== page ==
Digital Assets: China Construction Bank To Float $3B Of CDs On The Blockchain

November 11, 2020 | Digital Assets, News

The small-value Certificates of Deposit (CD) will trade on the Fusang Exchange in Labuan, Malaysia.

China Construction Bank (HK: 0939), a Big Four bank in China, and the second largest bank globally, has digitally issued bonds through its offshore branch in Labuan, Malaysia. The first tranche of the $3 billion debt issuance is worth $58 million. It will accept investments from both institutions and retail individuals. The minimum investment is only $100. (South China Morning Post)

The CDs yield about 0.75% at maturity in three months.

They will be issued at a discount and are digitally tradable in USD and bitcoin.

Digital securities

This is the first instance of the use of blockchain technology by a Chinese bank for the issue of securities.

“The issuance serves to narrow the divide between FinTech and the wider financial markets,” said Felix Feng Qi, Principal Officer of CCB Labuan.

“CCB Labuan will continue to work on expanding the technological boundaries to provide value added products and services to our customers, clients, and associates.”

The bank has tied up with the digital Fusang Exchange in Labuan for trading of the tokenized CDs. Trading will commence with effect from November 13.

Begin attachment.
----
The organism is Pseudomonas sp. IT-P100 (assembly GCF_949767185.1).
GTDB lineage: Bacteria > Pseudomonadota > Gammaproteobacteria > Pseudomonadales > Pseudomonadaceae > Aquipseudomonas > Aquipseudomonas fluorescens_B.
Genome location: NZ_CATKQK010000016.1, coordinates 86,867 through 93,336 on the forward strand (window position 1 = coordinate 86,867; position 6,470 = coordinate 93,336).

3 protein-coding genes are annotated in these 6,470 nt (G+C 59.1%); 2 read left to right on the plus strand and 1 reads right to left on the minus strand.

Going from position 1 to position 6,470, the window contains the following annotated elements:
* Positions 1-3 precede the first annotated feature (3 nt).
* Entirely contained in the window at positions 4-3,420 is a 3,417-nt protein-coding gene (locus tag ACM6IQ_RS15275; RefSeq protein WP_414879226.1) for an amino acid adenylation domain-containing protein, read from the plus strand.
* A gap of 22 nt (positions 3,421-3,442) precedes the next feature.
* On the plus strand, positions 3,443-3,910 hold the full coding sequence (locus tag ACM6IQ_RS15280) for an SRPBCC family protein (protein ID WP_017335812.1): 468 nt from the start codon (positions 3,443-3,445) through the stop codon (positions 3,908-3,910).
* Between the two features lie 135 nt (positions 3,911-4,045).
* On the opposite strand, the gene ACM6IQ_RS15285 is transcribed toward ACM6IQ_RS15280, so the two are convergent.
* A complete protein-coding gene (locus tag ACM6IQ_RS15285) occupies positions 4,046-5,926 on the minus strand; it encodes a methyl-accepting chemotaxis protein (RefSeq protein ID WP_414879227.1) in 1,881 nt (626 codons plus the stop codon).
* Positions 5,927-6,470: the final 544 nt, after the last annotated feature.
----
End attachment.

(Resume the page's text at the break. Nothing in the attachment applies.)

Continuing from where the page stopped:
Fusang Exchange

The Fusang Exchange is Asia’s first fully-licensed, fully regulated Stock Exchange focused solely on digital assets.

“We think this is the perfect showcase for how digital securities can power financial inclusion, by combining the exciting advancements in blockchain technology with the tokenisation of traditional securities,” said Henry Chong, CEO of Fusang Exchange. “We believe that this will be the start of Crypto 2.0. – the true institutionalisation of digital asset products.”

Investors can therefore convert their dollars into bitcoin to trade the China Construction Bank bonds on the Fusang Exchange.

However, the SCMP pointed out that as they are an offshore US dollar issuance by the CCB, the digital certificates are not covered by China’s deposit insurance.

Related Story: Another Effort To Put Munis on the Blockchain – ConsenSys Rises to the Challenge

Image credit: Wikimedia                                                 

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